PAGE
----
Unlike some of the common problems with other fish species that can be due to a wide range of things, a yellow tang turning white is usually down to one of three potential causes that we will cover below but two or even all three of these can sometimes be at play at the same time.

Why Is My Yellow Tang Losing Color?

The most common reason that a yellow tang will turn white is due to its water parameters not being optimal for the fish causing it to slowly lose its color.

The two other reasons that a yellow tang may turn white are due to being fed an unsuitable diet or due to the fish suffering from an external or internal parasitic infection.

You should get a decent reef tank test kit if you are looking to keep a marine tank as they are only a couple of dollars more than the cheap versions but they are far more accurate and test for a wider range of potential problems.

They can easily give you a good indication of potential issues with your aquarium water that may be turning your yellow tang white.

We have a dedicated article on how to treat a yellow tang with ich if you suspect that the problem is white spot/ich that is definitely worth reading if you suspect that.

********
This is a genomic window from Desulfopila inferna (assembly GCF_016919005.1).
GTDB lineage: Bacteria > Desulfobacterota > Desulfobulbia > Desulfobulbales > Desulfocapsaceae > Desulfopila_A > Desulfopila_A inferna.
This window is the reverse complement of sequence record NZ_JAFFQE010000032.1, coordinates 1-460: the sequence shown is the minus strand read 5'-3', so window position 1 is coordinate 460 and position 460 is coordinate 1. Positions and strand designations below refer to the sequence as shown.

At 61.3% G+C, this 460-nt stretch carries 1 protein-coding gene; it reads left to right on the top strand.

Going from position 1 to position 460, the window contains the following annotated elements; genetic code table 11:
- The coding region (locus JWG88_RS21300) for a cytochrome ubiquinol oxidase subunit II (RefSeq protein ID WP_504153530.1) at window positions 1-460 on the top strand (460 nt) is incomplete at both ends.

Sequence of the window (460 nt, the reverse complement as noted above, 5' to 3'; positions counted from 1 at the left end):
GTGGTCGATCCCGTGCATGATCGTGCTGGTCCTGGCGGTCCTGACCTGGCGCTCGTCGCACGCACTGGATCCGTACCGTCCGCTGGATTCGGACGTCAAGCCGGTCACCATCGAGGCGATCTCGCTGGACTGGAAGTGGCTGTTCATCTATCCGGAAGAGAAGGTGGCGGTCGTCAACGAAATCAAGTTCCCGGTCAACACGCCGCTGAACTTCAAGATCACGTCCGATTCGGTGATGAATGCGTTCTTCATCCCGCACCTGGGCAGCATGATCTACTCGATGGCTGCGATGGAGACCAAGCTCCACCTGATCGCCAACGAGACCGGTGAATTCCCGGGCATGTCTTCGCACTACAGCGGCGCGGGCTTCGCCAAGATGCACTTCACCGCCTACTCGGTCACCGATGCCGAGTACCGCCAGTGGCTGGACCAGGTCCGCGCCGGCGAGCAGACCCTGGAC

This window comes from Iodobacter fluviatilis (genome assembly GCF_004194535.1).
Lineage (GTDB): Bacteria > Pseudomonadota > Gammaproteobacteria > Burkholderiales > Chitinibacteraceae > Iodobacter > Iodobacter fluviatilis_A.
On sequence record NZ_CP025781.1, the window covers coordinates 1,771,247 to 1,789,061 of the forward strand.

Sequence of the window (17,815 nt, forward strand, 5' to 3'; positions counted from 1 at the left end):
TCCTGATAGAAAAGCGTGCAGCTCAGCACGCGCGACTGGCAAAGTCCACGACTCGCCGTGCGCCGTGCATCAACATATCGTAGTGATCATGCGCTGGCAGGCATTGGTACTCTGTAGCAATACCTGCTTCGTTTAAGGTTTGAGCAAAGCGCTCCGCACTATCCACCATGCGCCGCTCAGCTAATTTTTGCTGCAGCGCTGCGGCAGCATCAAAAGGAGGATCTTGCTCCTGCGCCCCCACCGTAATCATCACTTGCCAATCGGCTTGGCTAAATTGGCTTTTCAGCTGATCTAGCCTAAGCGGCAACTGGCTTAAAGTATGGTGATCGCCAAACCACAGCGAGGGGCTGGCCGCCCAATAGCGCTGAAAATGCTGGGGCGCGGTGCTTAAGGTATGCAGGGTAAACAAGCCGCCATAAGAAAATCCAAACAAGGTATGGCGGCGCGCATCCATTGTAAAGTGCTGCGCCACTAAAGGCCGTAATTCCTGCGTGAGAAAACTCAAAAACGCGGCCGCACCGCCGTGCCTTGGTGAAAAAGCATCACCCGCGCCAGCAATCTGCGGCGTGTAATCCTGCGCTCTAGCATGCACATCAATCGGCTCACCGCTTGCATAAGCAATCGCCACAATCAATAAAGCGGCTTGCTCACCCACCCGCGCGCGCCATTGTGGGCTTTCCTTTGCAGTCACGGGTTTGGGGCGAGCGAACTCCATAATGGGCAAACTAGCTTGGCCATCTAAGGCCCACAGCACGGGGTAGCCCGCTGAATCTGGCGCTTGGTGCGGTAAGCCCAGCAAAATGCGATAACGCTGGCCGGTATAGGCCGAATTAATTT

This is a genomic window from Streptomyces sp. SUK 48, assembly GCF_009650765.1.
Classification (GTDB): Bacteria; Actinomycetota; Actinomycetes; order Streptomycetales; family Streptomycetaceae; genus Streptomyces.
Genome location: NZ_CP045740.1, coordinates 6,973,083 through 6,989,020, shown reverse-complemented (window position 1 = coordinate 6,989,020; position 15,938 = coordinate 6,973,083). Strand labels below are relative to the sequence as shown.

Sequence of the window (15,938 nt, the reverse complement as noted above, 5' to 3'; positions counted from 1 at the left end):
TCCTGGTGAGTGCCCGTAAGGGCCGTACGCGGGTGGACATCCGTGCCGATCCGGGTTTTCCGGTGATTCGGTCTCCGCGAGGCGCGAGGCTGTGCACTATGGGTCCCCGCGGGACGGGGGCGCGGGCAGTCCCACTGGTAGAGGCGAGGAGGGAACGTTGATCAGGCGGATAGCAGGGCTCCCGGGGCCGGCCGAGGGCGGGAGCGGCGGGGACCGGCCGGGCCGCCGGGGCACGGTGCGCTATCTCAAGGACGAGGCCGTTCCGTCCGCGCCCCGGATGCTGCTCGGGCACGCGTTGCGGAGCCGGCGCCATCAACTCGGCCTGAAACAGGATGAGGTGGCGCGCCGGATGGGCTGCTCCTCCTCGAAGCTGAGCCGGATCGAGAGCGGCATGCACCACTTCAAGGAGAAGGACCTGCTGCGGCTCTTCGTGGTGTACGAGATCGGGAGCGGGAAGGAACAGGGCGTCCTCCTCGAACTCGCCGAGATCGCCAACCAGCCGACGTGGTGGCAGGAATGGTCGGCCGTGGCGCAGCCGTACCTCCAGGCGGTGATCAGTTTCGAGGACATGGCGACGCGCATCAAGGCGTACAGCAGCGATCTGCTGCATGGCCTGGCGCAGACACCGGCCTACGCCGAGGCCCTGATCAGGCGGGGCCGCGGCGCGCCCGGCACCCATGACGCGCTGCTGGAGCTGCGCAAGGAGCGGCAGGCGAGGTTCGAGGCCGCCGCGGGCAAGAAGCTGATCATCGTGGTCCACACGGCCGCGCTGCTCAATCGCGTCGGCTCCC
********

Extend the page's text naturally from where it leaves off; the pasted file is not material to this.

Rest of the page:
Although yellow tangs are omnivores, they usually do better on a specialist marine fish food that has higher quality ingredients to help maintain their color.

Can HLLE Cause A Yellow Tang To Turn White?

Head and Lateral Line Erosion (HLLE) can cause a yellow tang to start to turn white in the areas where the erosion is taking place but the condition is pretty rare in yellow tang.

Rather than the fish turning white all over its body as it would with some of the other conditions, HLLE will usually have concentrated lines or areas on the fish that are turning white.

HLLE can be a pain to treat with yellow tang due to there being a number of potential triggers. Over crowding in the tank is one of the more common problems double check your tanks stocking levels.

Aggression from tank mates is another common reason that HLLE can breakout in a yellow tang so try to spend some time checking for aggressive fish in your tank if possible too.